The hammer is coming down on more pubs than ever across the county.
The licenced premises are being sold – but the demand has nothing to do with their appeal as licensed premises.
“We are now looking at a situation that closed up pubs are now being purchased for the extension of legal practices and office accommodation,” admitted former Vintners Federation President Paul O’Grady from Tuam.
Current County Galway PRO Timmy Broderick from Kilconnell does not disagree all that much, acknowledging that the supply of pubs in County Galway is exceeding demand.
The Kilconnell publican and local independent councillor said that business had improved this Christmas compared to recent years when the trade hit a huge slump.
But at the same time, Cllr Broderick has slammed the practice of below cost selling of alcohol in supermarkets – and he said believed that this was one of the reasons why so many pubs had closed.
It many cases it was ‘out drinking early and home early’ with the night trade suffering as a result.
There were a lot of those working away from home back in the country but not as many as usual.
Former VFI President Paul O’Grady believes that there is only sustainability for around ten pubs in each of the major towns in the county. “The rest are living on a shoestring with nothing to be gained,” he said.
Mr O’Grady said that that there were closed up pubs in towns in County Galway that would never serve a pint again.
“Their licenses are worth around €€60,000 but they will never deliver another pint. It is just not worth it,” he said.
“We have seen some of the most famous and legendary pubs in Galway close down and will never reopen because of the downturn in the trade. Pubs are now being bought by offices and legal firms who are selling on the licenses.
“The trade has changed so dramatically in recent years that it is just hard to keep up with it. The bottom line is that we have much too many pubs in County Galway at the moment.
“The situation has to be addressed at both local and national level,” Mr O’Grady added.
Gardaí bid to identify body recovered near Mutton Island
Gardai have launched an investigation following the discovery of a body in Galway Bay yesterday afternoon.
A member of the public raised the alarm after spotting the body in the water while walking on the causeway to Mutton Island.
Galway Fire Service, Gardai and the RNLI attended the scene and recovered the body at around 4pm, before it was taken to University Hospital Galway for a post mortem.
It is understood that the body may have been in the water for some time.
Gardaí are currently examining a list of missing people in the city.
Gardaí investigate fatal Carraroe crash
A man in his 30s has died following a road crash in Carraroe in the early hours of this morning.
At 3.50am, Gardaí and emergency services attended at a single car collision on a minor road.
The driver of the car, a man in his 30s, was pronounced dead at the scene a short time later. A passenger in the car, a male in his 30s, was taken by ambulance to Galway University Hospital. His injuries are not thought to be life threatening.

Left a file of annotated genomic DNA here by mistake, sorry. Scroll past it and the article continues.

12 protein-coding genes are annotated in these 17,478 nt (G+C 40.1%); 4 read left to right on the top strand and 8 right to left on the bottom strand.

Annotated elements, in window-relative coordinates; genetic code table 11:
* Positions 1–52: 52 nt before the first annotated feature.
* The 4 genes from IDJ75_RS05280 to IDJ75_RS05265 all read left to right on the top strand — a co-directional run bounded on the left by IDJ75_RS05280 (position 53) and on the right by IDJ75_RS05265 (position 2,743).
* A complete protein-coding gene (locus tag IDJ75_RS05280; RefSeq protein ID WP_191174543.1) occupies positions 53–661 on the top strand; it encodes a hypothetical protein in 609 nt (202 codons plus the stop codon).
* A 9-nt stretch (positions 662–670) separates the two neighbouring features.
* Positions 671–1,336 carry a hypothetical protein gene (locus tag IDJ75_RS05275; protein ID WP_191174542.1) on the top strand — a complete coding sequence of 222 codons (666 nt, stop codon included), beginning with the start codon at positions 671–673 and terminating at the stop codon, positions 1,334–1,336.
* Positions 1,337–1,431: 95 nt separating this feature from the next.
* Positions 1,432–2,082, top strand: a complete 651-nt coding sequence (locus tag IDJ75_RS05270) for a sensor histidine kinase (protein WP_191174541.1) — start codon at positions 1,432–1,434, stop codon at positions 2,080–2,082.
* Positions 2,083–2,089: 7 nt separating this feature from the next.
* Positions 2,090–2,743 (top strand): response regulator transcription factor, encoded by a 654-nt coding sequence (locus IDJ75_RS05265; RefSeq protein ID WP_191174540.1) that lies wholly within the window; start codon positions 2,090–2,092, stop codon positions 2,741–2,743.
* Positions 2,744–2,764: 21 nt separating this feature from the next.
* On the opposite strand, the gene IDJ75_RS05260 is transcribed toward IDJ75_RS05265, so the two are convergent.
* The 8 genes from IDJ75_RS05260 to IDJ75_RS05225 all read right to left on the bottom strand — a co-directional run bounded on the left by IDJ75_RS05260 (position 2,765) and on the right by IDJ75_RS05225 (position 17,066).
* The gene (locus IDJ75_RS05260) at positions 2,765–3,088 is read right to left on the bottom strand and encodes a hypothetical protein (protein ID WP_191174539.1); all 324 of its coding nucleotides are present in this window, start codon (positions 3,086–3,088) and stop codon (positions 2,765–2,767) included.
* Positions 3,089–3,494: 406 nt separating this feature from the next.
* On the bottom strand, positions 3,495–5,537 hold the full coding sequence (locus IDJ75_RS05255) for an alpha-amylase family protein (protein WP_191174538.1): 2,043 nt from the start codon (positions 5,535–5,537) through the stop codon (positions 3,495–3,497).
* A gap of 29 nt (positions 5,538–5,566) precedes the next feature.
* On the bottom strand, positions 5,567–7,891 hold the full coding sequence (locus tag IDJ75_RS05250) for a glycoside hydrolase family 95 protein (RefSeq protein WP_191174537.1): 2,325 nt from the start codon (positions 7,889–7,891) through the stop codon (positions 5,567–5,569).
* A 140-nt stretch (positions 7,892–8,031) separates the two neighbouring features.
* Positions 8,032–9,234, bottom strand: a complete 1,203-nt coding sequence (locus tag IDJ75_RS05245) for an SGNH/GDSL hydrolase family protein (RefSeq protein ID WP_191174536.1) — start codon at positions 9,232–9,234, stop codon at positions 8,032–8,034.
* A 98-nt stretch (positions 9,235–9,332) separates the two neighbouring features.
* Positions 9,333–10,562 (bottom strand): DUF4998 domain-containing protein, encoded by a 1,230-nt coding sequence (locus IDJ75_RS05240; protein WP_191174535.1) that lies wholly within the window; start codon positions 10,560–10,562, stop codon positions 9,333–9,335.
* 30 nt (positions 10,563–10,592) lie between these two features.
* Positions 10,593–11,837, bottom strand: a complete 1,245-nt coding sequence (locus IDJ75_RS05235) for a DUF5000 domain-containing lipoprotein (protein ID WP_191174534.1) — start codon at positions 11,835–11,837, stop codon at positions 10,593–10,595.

The road is currently closed and local diversions are in place. Garda forensic collision investigators will examine the crash site this morning.
Land Development Agency rules out Merlin ‘land grab’
From this week’s Galway City Tribune – Campaigners have warned the Land Development Agency (LDA) to keep its hands off Merlin Woods.
Local community group Friends of Merlin Woods said that the amenity on the east side of the city is not suitable for residential development.
It has sought clarification on whether the LDA has earmarked part of the recreational and amenity lands for housing, after it appeared on its online database of publicly-owned lands.
In a statement to the Galway City Tribune, the LDA said its database compiles a list of all State lands, not just land for development.
In relation to Merlin Woods, the LDA said: “Those lands aren’t included in the LDA developments in Galway. The lands database is a map-based tool which compiles all State lands and has no reflection on development potential.”
It came after Caroline Stanley of Friends of Merlin Woods raised concern that land within Merlin Woods had been earmarked for development.
“I’d be concerned that it’s marked as residential when it’s in RA (Recreational and Amenity) land. Some is marked ‘open space’ but some is marked as ‘new proposed residential’ on its [LDA’s] database. It makes us wonder why. We’d like clarity and to clear it up.
“The message we’d like to get out there is we need clarification, whether it’s a mistake on the Land Development Agency’s part, or whether it is an area that they consider as a residential area, which the community would be opposed to. We need clarity. It could be something that is in line for development later on, we don’t know, and we need clarity.”
Councillor Owen Hanley explained that the fears around Merlin Woods stem from legislation currently making its way through the Oireachtas that would strip councillors of powers to veto the transfer of land to the LDA for housing projects.
The Bill would also allow Government to direct what public lands – including those owned by local authorities – can be transferred to the LDA for development of social and affordable housing.
This is a shortened preview version of this article. To read the rest of the story, see this week’s Galway City Tribune. You can buy a digital edition HERE.